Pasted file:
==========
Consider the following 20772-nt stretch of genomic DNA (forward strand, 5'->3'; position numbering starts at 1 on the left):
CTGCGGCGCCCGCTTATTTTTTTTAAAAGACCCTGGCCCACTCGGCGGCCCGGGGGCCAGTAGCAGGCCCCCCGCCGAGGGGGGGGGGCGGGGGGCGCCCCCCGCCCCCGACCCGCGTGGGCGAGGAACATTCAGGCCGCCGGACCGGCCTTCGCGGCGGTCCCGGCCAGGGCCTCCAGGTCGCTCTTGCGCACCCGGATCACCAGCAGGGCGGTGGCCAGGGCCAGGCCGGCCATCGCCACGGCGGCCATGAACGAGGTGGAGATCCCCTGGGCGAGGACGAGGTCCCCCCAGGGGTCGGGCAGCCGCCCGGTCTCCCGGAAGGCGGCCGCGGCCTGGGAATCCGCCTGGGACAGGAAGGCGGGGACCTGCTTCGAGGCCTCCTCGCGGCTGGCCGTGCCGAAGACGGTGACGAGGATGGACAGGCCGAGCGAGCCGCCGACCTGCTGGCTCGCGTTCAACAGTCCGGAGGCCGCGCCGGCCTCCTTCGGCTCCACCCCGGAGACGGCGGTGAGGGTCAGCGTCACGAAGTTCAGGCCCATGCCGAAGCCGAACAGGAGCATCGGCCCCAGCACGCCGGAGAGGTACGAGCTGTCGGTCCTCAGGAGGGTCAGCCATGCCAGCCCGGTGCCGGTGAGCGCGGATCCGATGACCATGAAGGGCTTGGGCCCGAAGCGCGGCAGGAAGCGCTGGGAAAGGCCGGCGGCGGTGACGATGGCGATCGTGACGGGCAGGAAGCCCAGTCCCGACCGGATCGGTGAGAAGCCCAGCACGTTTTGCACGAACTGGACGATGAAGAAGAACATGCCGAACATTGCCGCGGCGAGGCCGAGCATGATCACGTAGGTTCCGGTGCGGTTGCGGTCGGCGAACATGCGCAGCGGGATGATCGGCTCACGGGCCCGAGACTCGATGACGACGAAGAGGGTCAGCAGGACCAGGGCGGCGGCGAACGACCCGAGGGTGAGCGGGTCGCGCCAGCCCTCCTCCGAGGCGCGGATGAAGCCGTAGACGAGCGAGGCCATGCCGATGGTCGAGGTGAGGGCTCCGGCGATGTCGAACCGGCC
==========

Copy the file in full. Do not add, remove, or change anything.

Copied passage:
Consider the following 20772-nt stretch of genomic DNA (forward strand, 5'->3'; position numbering starts at 1 on the left):
CTGCGGCGCCCGCTTATTTTTTTTAAAAGACCCTGGCCCACTCGGCGGCCCGGGGGCCAGTAGCAGGCCCCCCGCCGAGGGGGGGGGGCGGGGGGCGCCCCCCGCCCCCGACCCGCGTGGGCGAGGAACATTCAGGCCGCCGGACCGGCCTTCGCGGCGGTCCCGGCCAGGGCCTCCAGGTCGCTCTTGCGCACCCGGATCACCAGCAGGGCGGTGGCCAGGGCCAGGCCGGCCATCGCCACGGCGGCCATGAACGAGGTGGAGATCCCCTGGGCGAGGACGAGGTCCCCCCAGGGGTCGGGCAGCCGCCCGGTCTCCCGGAAGGCGGCCGCGGCCTGGGAATCCGCCTGGGACAGGAAGGCGGGGACCTGCTTCGAGGCCTCCTCGCGGCTGGCCGTGCCGAAGACGGTGACGAGGATGGACAGGCCGAGCGAGCCGCCGACCTGCTGGCTCGCGTTCAACAGTCCGGAGGCCGCGCCGGCCTCCTTCGGCTCCACCCCGGAGACGGCGGTGAGGGTCAGCGTCACGAAGTTCAGGCCCATGCCGAAGCCGAACAGGAGCATCGGCCCCAGCACGCCGGAGAGGTACGAGCTGTCGGTCCTCAGGAGGGTCAGCCATGCCAGCCCGGTGCCGGTGAGCGCGGATCCGATGACCATGAAGGGCTTGGGCCCGAAGCGCGGCAGGAAGCGCTGGGAAAGGCCGGCGGCGGTGACGATGGCGATCGTGACGGGCAGGAAGCCCAGTCCCGACCGGATCGGTGAGAAGCCCAGCACGTTTTGCACGAACTGGACGATGAAGAAGAACATGCCGAACATTGCCGCGGCGAGGCCGAGCATGATCACGTAGGTTCCGGTGCGGTTGCGGTCGGCGAACATGCGCAGCGGGATGATCGGCTCACGGGCCCGAGACTCGATGACGACGAAGAGGGTCAGCAGGACCAGGGCGGCGGCGAACGACCCGAGGGTGAGCGGGTCGCGCCAGCCCTCCTCCGAGGCGCGGATGAAGCCGTAGACGAGCGAGGCCATGCCGATGGTCGAGGTGAGGGCTCCGGCGATGTCGAACCGGCC